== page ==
Some Thoreauvian thoughts on the need for "immersion in places we cherish" and a few photos taken whilst walking through "Parsonage Copse", Devon

In connection with the theme of the piece I published yesterday, a friend of mine, the philosopher Ed Mooney, as part of our longstanding and ongoing conversation about such things, sent me a splendid essay he has just posted on his own blog called “Nature Walks and Thoreau: The Need for Immersion in Environmental Writing.” Both of us share a recognition that our respective professions (Ed as a philosopher and me as a liberal religious minister) really must find ways to balance the (sometimes) necessary analytical stepping-back with a constant, real and deep immersion in the world. Ed’s plea (which speaks so very powerfully to me) is:

. . . for a poetic wisdom that revels and recoils as the touch, smell, and color of creation or nature intrudes. Now and then we can refuse the backward step and convey in our writing the sense that creation touches and invades us — leaves us its colors, excitements, lilts, and tangs.

As Ed rightly says:

We need a taste of nature or creation as an ever-unfolding set of invitations to immersion in places we cherish. We need exposure to the delicate, awesome or sublime – even the numinous, sacred, or holy.

As you might imagine — given that Ed has recently published a very fine book on Thoreau — Thoreau’s insights find their way into Ed’s essay such as this passage from his journal:

There is nothing so poetic, as a walk in the woods and fields.  I come to myself, I once more feel myself grandly related.  It is as if I always met in those places some grand, serene, immortal, infinitely encouraging though invisible companion, and walked with him. There at last my nerves are steadied, my senses and my mind do their office. . . I love and celebrate nature.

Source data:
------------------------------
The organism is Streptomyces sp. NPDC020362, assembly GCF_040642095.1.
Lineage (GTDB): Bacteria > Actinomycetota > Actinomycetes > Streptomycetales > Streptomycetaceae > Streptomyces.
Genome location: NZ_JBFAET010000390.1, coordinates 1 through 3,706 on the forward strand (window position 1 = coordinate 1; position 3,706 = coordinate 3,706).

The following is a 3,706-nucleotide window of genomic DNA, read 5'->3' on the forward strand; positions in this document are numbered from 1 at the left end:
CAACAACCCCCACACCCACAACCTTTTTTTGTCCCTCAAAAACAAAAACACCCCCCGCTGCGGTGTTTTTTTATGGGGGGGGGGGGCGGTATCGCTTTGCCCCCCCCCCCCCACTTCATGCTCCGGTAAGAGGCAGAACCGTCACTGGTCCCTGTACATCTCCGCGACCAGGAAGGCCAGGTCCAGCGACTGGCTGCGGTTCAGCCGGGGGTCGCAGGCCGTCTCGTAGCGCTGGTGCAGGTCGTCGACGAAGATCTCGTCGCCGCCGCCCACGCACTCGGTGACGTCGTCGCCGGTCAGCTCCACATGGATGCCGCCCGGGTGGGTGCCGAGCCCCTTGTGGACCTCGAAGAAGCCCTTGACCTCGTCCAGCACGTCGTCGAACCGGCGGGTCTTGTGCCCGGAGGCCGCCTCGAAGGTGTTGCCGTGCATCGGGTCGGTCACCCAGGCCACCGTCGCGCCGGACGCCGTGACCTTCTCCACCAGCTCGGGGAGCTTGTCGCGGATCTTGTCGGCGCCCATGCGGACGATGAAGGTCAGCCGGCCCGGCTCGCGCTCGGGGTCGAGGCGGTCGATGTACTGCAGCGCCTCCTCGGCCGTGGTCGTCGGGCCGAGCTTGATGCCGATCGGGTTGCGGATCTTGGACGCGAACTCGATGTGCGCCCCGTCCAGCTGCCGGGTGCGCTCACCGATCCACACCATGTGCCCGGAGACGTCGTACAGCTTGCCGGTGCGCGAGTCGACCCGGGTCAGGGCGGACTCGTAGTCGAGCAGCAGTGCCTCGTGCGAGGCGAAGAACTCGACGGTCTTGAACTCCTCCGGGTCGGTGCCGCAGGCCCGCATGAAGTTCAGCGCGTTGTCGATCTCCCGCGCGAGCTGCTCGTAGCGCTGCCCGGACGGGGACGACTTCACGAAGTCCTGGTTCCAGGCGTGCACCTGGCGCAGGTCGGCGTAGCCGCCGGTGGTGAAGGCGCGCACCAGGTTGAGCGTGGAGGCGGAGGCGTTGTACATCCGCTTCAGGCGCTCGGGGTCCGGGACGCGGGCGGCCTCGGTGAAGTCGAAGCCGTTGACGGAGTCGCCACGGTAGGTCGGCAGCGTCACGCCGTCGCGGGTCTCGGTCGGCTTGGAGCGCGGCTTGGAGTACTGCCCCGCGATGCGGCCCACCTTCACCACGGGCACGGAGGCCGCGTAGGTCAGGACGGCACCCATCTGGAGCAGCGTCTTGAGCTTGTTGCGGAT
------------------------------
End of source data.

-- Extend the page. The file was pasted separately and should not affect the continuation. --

After receiving Ed’s email and splendid essay this morning Susanna and I took a walk in the woods and fields nearby where our nerves were steadied and our senses and our minds were able to do our individual, appropriate “divine offices.”

Part of my own (Thoreauvian) “office” is the taking of photographs and today I particularly wanted to take some of the walk up the steep(ish) hill behind where we are staying through what is called Parsonage Copse. I post a few of them here for your pleasure. All were taken with an iPhone 6+ and the Hipstamatic App using a black and white combination of film (Roosevelt 26) and lens (Lincoln) that seemed to suit my Thoreavian mood. (For those interested in such things here is a helpful review of of both the film and the lens.) As always, just click on a photo to enlarge it.


















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